For any family, emotional wellbeing matters. When it comes to mental health the perinatal period can be a challenging time. Adjusting to life with a new baby is hard, but for some families the transition to parenthood is complicated by a traumatic birth, depression, anxiety, OCD, PTSD or psychosis. The impact on families can be devastating, especially if they are unable to access support. Coping day to day becomes hard, relationships can become strained and caring for their new baby overwhelming. For some families so serious is the issue that it can mean not being able functioning at all, resulting in the need to stay in mental health facility, sometimes meaning mum and baby are separated. Sadly for some families the consequences are the loss of a loved one to the ravages of perinatal mental health. The figures are staggering.
Yet families are often left without the support they need. Because birth trauma and perinatal mental health issues are diverse, complex and difficult to diagnosis, families can find accessing help or treatment difficult. Often it is a ‘postcode lottery’ as to whether families get the right help. Some areas have excellent services to support families, but in other areas there are big gaps, with families not able to access the help they need. By failing to prevent, diagnosis, treat and support birth trauma and perinatal mental health issues, we are jeopardising the wellbeing of families now and in the future.
It is also the cost to society, both finically but also the human cost, because it affects a whole family, including extended family such as grandparents. It can put pressure on families that mean they struggle to cope. For many years investment in services has been lacking. Many maternity units do not have services in place to support families after a difficult birth. Nationally 50 % of mental health trusts do not have a specialist perinatal mental health service. There is currently a shortage of 50 mother and baby units nationally that are needed to provide a safe place for mothers to be cared for with their babies while they relieve the treatment they need.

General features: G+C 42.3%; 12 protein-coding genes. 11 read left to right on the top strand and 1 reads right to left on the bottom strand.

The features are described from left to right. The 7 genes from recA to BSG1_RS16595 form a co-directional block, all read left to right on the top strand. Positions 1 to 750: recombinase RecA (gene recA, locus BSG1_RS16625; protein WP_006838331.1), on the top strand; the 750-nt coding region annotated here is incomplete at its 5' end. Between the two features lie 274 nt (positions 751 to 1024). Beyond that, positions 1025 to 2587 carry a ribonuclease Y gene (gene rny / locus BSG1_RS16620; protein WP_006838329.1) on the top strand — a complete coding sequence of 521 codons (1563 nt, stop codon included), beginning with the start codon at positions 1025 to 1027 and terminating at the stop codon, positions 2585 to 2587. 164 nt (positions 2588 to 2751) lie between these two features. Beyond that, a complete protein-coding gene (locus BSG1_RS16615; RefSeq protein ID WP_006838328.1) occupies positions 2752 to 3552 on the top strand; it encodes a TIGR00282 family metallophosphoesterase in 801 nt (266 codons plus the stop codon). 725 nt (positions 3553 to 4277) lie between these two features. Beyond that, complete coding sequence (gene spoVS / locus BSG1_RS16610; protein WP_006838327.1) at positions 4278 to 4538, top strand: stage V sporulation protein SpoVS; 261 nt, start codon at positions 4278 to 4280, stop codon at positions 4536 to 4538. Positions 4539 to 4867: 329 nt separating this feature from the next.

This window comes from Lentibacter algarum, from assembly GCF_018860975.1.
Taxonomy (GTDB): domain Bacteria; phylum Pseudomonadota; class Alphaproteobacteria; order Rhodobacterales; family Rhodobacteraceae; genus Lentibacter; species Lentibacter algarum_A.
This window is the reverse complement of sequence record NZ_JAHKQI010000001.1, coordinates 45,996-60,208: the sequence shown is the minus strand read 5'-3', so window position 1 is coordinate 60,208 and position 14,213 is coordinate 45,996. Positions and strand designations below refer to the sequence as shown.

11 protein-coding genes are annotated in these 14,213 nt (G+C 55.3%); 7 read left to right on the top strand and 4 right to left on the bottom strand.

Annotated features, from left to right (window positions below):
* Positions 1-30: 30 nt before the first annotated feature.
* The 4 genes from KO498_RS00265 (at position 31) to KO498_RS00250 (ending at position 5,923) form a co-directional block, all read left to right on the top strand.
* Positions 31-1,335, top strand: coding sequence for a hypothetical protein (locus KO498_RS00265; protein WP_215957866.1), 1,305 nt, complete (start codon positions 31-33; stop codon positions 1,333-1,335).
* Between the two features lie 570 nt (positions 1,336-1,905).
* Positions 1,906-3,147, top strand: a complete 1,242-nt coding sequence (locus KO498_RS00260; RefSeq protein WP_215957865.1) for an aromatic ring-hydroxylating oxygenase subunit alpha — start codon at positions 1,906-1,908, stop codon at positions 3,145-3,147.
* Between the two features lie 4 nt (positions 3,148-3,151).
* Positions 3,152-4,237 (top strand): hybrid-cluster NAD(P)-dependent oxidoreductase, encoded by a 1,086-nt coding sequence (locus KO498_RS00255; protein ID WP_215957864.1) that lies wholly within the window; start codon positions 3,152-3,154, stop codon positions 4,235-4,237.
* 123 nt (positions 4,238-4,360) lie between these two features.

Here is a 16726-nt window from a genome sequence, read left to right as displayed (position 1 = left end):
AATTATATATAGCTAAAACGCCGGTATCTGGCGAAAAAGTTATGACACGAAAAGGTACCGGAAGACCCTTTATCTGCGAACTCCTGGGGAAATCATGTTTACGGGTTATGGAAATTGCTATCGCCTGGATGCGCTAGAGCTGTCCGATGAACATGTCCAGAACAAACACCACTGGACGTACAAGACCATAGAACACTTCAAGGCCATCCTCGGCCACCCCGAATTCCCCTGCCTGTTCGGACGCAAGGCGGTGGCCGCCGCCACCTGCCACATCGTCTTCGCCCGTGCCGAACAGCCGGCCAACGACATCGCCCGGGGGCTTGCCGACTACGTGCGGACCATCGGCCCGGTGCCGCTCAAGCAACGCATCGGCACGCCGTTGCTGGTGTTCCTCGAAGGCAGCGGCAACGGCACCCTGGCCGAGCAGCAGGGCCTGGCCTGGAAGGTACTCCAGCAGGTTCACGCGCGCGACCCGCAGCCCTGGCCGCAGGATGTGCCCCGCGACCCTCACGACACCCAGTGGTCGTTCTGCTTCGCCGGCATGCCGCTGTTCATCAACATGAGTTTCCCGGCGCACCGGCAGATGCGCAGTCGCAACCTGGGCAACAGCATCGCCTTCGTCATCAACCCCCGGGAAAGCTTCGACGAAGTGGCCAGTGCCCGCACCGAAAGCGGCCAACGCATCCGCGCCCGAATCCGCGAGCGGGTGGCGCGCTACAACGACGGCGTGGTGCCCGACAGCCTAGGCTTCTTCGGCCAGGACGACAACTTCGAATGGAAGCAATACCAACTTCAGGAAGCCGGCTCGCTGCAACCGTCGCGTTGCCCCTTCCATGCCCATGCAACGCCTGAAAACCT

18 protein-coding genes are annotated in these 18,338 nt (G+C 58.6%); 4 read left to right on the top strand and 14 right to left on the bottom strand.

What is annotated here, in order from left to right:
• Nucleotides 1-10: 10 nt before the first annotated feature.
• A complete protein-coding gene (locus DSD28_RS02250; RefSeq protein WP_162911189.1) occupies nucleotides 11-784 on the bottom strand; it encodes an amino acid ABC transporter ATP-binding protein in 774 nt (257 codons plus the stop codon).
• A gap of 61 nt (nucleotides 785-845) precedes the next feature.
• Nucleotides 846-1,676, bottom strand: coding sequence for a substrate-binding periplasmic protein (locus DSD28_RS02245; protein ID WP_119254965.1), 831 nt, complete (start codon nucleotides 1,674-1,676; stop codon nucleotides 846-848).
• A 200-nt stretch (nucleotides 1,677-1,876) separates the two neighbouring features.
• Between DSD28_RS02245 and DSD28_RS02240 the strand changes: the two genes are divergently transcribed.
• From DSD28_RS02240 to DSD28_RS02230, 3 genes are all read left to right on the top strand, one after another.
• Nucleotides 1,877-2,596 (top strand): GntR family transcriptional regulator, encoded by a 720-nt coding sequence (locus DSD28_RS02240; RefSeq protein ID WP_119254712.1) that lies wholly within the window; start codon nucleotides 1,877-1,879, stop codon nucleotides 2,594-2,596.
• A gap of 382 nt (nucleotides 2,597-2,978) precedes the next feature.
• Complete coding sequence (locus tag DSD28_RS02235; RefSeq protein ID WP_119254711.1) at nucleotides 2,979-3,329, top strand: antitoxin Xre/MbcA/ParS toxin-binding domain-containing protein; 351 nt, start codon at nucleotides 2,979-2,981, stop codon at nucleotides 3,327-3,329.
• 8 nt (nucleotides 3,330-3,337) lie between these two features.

As well as services, often those in place to care for families are not given the training they need to support birth trauma or perinatal mental health. In fact 41% of women report that they were never asked about their mental health by their midwife or Health visitor. GP’s too are often left without adequate training to support birth trauma and perinatal mental health, or without services to refer women to. This leaves families vulnerable and counting the cost emotionally. Early diagnosis, management and treatment for birth trauma and perinatal mental helps prevent women reaching the point where they are at breaking point or need inpatient care. For women with previous mental health issues, support during pregnancy enables them to be in control and prevent it escalating after birth, thus reducing the risk of birth trauma too.
The Human cost
For families left struggling with the effects after a traumatic birth or perinatal mental health issues it can be life changing as it seeps into every aspect of life. Women who have a previous difficult birth experience or a perinatal mental health illness in pregnancy are more likely to deliver early or have low birth weight babies. After giving birth, if her birth was traumatic the impact on perinatal mental health can affect a mother’s ability to care for her baby, how she parents her baby and her relationship with her baby. Bonding and attachment can sometimes be affected. For the woman herself she can become lost, feel isolated, scared to reach out and tell anyone what she is feeling. Sadly for 1 in 7 families affected by perinatal mental health the end result is a women lost to suicide, how much of this is affected by a birth experience we don not know.
We can make a difference. By working together, by listening to the experiences of those affected by birth trauma or perinatal mental health and by campaigning for awareness, training, and specialist services we can help families get the support and treatment they need.
For more information see Prevention in mind, All Babies Count: Spotlight on Perinatal Mental Health